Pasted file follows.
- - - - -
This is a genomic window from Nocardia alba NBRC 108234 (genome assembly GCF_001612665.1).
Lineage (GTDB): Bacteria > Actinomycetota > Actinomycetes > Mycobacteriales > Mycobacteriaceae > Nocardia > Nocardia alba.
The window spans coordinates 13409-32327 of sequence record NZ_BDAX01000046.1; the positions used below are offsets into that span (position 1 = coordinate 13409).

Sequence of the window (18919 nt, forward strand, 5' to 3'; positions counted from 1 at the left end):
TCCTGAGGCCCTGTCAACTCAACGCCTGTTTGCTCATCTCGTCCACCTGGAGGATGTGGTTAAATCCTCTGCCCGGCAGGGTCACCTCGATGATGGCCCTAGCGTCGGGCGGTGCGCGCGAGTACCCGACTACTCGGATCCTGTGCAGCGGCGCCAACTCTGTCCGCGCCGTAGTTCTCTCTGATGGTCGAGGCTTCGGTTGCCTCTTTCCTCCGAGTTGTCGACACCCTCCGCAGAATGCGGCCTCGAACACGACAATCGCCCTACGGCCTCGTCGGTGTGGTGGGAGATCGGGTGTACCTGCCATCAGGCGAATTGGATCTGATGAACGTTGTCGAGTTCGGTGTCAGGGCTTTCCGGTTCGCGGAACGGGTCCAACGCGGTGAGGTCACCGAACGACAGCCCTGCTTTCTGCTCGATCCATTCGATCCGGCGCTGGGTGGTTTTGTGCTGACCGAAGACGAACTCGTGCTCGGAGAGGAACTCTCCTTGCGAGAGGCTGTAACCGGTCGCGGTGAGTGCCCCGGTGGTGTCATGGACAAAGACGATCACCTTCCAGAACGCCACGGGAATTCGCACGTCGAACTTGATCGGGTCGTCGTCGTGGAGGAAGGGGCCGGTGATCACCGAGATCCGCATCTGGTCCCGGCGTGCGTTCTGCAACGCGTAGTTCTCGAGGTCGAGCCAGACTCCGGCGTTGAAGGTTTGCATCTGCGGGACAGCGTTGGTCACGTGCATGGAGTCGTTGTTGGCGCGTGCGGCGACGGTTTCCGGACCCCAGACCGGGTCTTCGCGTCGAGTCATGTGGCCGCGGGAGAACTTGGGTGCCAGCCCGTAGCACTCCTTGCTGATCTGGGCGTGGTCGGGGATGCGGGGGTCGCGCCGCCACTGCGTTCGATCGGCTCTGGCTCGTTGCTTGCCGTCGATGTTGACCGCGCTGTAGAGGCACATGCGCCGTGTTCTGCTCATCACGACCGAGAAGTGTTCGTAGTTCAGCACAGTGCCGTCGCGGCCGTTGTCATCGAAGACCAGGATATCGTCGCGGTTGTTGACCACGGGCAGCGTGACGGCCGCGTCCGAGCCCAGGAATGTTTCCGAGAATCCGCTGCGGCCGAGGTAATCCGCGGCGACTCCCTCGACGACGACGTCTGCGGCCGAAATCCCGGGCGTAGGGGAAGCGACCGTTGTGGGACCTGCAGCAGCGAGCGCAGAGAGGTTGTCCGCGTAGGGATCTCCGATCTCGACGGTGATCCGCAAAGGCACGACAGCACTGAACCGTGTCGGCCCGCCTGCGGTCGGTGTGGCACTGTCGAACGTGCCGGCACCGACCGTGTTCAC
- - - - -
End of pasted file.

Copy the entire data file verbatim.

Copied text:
This is a genomic window from Nocardia alba NBRC 108234 (genome assembly GCF_001612665.1).
Lineage (GTDB): Bacteria > Actinomycetota > Actinomycetes > Mycobacteriales > Mycobacteriaceae > Nocardia > Nocardia alba.
The window spans coordinates 13409-32327 of sequence record NZ_BDAX01000046.1; the positions used below are offsets into that span (position 1 = coordinate 13409).

Sequence of the window (18919 nt, forward strand, 5' to 3'; positions counted from 1 at the left end):
TCCTGAGGCCCTGTCAACTCAACGCCTGTTTGCTCATCTCGTCCACCTGGAGGATGTGGTTAAATCCTCTGCCCGGCAGGGTCACCTCGATGATGGCCCTAGCGTCGGGCGGTGCGCGCGAGTACCCGACTACTCGGATCCTGTGCAGCGGCGCCAACTCTGTCCGCGCCGTAGTTCTCTCTGATGGTCGAGGCTTCGGTTGCCTCTTTCCTCCGAGTTGTCGACACCCTCCGCAGAATGCGGCCTCGAACACGACAATCGCCCTACGGCCTCGTCGGTGTGGTGGGAGATCGGGTGTACCTGCCATCAGGCGAATTGGATCTGATGAACGTTGTCGAGTTCGGTGTCAGGGCTTTCCGGTTCGCGGAACGGGTCCAACGCGGTGAGGTCACCGAACGACAGCCCTGCTTTCTGCTCGATCCATTCGATCCGGCGCTGGGTGGTTTTGTGCTGACCGAAGACGAACTCGTGCTCGGAGAGGAACTCTCCTTGCGAGAGGCTGTAACCGGTCGCGGTGAGTGCCCCGGTGGTGTCATGGACAAAGACGATCACCTTCCAGAACGCCACGGGAATTCGCACGTCGAACTTGATCGGGTCGTCGTCGTGGAGGAAGGGGCCGGTGATCACCGAGATCCGCATCTGGTCCCGGCGTGCGTTCTGCAACGCGTAGTTCTCGAGGTCGAGCCAGACTCCGGCGTTGAAGGTTTGCATCTGCGGGACAGCGTTGGTCACGTGCATGGAGTCGTTGTTGGCGCGTGCGGCGACGGTTTCCGGACCCCAGACCGGGTCTTCGCGTCGAGTCATGTGGCCGCGGGAGAACTTGGGTGCCAGCCCGTAGCACTCCTTGCTGATCTGGGCGTGGTCGGGGATGCGGGGGTCGCGCCGCCACTGCGTTCGATCGGCTCTGGCTCGTTGCTTGCCGTCGATGTTGACCGCGCTGTAGAGGCACATGCGCCGTGTTCTGCTCATCACGACCGAGAAGTGTTCGTAGTTCAGCACAGTGCCGTCGCGGCCGTTGTCATCGAAGACCAGGATATCGTCGCGGTTGTTGACCACGGGCAGCGTGACGGCCGCGTCCGAGCCCAGGAATGTTTCCGAGAATCCGCTGCGGCCGAGGTAATCCGCGGCGACTCCCTCGACGACGACGTCTGCGGCCGAAATCCCGGGCGTAGGGGAAGCGACCGTTGTGGGACCTGCAGCAGCGAGCGCAGAGAGGTTGTCCGCGTAGGGATCTCCGATCTCGACGGTGATCCGCAAAGGCACGACAGCACTGAACCGTGTCGGCCCGCCTGCGGTCGGTGTGGCACTGTCGAACGTGCCGGCACCGACCGTGTTCAC